Pediatric cardiologists explain myocarditis and why your teen should still get a Covid-19 vaccine
The news about a potential link between the Covid-19 vaccine and a cardiac ailment in young people may be striking fear in the hearts of some parents. But pediatric cardiologists have a message for these parents: Covid-19 should scare you more -- a whole lot more -- than the vaccine.Source: CNN
Chromosomal Changes in White Blood Cells Increase Risk of Severe Infections
As people age, genetic errors begin to accumulate during the process of cell division. For the study, researchers explored whether one category of these emerging genetic variants in white blood cells — called mosaic chromosomal alterations, or mCAs — played a role in increased infection risk.Source: YaleNews
Chromosomal changes in white blood cells increase risk of severe infections
With age comes an increased risk of many infections. The mechanisms connecting aging and weakened immunity, however, have remained unclear. A new study has identified a category of genetic markers in white blood cells which makes individuals more susceptible to diverse infections. The study, conducted by a team of researchers from Yale, the Broad Institute of Harvard and MIT, and the National Cancer Institute (NCI), was published June 7 in the journal Nature Medicine. As people age, genetic errors begin to accumulate during the process of cell division. For the study, researchers explored whether one category of these emerging genetic variants in white blood cells — called mosaic chromosomal alterations, or mCAs — played a role in increased infection risk.
YSPH Researcher to Give Prestigious Neyman Lecture
Heping Zhang, the Susan Dwight Bliss Professor of Biostatistics at the Yale School of Public Health, has been selected to give the prestigious 2022 Neyman Memorial Lecture by the Institute of Mathematical Statistics – one of the highest honors in statistical societies.
The Center for Methods in Implementation and Prevention Science (CMIPS) Welcomes New Members, Drs. Debbie Humphries, Christine Simon, and Junhan Fang
The Center for Methods in Implementation and Prevention Science (CMIPS) welcomes two new associate faculty members, Drs. Debbie Humphries and Christine L. Simon, and a new postdoctoral fellow, Dr. Junhan Fang. Their arrival reflects CMIPS’ ongoing efforts to foster a multidisciplinary network of researchers dedicated to developing and disseminating innovative methodological approaches to increasing the uptake and implementation of effective public health interventions.
The Yale Center for Methods in Implementation and Prevention Science Launches Its Global Mental Health Promotion Program, Led by Dr. Theddeus Iheanacho, with an Inaugural Lecture by Dr. Vikram Patel
The Center for Methods in Implementation and Prevention Science (CMIPS) is launching its Global Mental Health Promotion (GMHP) Program to help bridge the gap between knowledge and practice in mental health promotion, especially in low- and middle-income countries (LMICs). Although there is ample evidence for the effectiveness of various interventions for common mental disorders, access to and availability of these interventions remain low. Up to 65% of people in LMICs suffering from mental disorders do not get treatment.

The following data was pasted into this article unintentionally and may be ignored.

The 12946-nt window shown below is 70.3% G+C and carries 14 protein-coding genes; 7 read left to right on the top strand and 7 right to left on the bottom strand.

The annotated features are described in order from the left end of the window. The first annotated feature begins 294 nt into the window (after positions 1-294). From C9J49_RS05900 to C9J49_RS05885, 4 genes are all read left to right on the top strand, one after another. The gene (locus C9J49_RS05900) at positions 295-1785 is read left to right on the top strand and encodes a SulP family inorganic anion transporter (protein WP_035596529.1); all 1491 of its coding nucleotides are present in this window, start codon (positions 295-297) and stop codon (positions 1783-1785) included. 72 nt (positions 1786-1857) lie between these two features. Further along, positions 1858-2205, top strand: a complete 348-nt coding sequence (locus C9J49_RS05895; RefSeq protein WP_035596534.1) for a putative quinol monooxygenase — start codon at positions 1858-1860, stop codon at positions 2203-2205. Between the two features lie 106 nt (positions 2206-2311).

Yale, VA Researchers Investigate Eating Disorders in Iraq and Afghanistan War-Era Veterans
Researchers at Yale School of Medicine and the VA Connecticut Healthcare System, in a pair of complementary studies, investigated eating disorders in Iraq and Afghanistan war-era veterans, a group thought to be at high risk for the disorders.
Yale CMIPS Affiliate Dr. Jeremy Schwartz and Director Dr. Donna Spiegelman Join New Project to Improve CVD Care for Ugandans Living with HIV
Yale faculty members Drs. Donna Spiegelman, Raul Hernandez-Ramirez, Drew Cameron, and Jeremy Schwartz at Yale’s Center for Methods in Implementation and Prevention Science— along with Drs. Fred Semitala of Makerere University, Chris Longenecker of Case Western Reserve University, and others—were recently awarded a grant from the National Heart, Lung and Blood Institute for their project “Strengthening the Blood Pressure Care and Treatment Cascade for Ugandans Living with HIV - Implementation Strategies to SAve Lives” (PULESA-UGANDA).
Shorter quarantines with careful testing may be more effective than two-week isolation, Yale study finds
Appropriately timed testing can make a seven-day quarantine more effective than a 14-day quarantine in preventing the spread of COVID-19, according to a Yale School of Public Health study.Source: Yale Daily News
Yale Study: Shorter Quarantine Times Are Sufficient To Halt COVID Spread
The CDC generally recommends a 14-day quarantine for people who may have been exposed to COVID-19. A study from the Yale School of Public Health said that time could be cut in half — but only with well-timed testing.Source: WSHU
Shorter quarantines could actually help prevent COVID-19 outbreaks
When photographer Justin Jin’s father experienced a medical emergency in late November at home in China, Jin, who lives in Belgium, immediately booked a flight to be with him. But the COVID-19 pandemic turned the usually straightforward trip into a two-and-a-half-week ordeal.Source: National Geographic
Jawless Lamprey Takes a Bite out of Oncogene Evolution
By carefully tracing the evolution of a select number of cancer-causing genes in a variety of species, the researchers evaluated which animals are — and are not — effective in gauging how an analogue of those genes in humans can lead to cancer. What they found is surprising: jawless fish such as lampreys share significant similarities in these certain genes compared to humans, while fruit flies do not.